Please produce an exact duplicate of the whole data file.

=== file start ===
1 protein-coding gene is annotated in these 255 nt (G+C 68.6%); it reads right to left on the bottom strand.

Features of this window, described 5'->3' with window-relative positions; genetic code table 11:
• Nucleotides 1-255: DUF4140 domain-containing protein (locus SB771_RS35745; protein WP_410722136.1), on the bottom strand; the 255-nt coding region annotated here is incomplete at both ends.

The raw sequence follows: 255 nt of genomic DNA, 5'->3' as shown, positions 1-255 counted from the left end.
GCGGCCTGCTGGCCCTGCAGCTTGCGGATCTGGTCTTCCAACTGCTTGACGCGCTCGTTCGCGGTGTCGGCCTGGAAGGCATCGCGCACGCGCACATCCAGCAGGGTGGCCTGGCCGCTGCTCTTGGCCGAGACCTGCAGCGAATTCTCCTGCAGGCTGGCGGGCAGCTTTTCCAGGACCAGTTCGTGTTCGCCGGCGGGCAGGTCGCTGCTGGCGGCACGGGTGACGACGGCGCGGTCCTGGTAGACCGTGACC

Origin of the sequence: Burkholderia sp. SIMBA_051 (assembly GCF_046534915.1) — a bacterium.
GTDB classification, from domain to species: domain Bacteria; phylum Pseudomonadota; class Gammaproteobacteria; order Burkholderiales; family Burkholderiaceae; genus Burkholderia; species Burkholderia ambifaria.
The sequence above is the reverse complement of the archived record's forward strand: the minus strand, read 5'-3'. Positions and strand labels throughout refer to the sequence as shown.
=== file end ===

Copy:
1 protein-coding gene is annotated in these 255 nt (G+C 68.6%); it reads right to left on the bottom strand.

Features of this window, described 5'->3' with window-relative positions; genetic code table 11:
• Nucleotides 1-255: DUF4140 domain-containing protein (locus SB771_RS35745; protein WP_410722136.1), on the bottom strand; the 255-nt coding region annotated here is incomplete at both ends.

The raw sequence follows: 255 nt of genomic DNA, 5'->3' as shown, positions 1-255 counted from the left end.
GCGGCCTGCTGGCCCTGCAGCTTGCGGATCTGGTCTTCCAACTGCTTGACGCGCTCGTTCGCGGTGTCGGCCTGGAAGGCATCGCGCACGCGCACATCCAGCAGGGTGGCCTGGCCGCTGCTCTTGGCCGAGACCTGCAGCGAATTCTCCTGCAGGCTGGCGGGCAGCTTTTCCAGGACCAGTTCGTGTTCGCCGGCGGGCAGGTCGCTGCTGGCGGCACGGGTGACGACGGCGCGGTCCTGGTAGACCGTGACC

Origin of the sequence: Burkholderia sp. SIMBA_051 (assembly GCF_046534915.1) — a bacterium.
GTDB classification, from domain to species: domain Bacteria; phylum Pseudomonadota; class Gammaproteobacteria; order Burkholderiales; family Burkholderiaceae; genus Burkholderia; species Burkholderia ambifaria.
The sequence above is the reverse complement of the archived record's forward strand: the minus strand, read 5'-3'. Positions and strand labels throughout refer to the sequence as shown.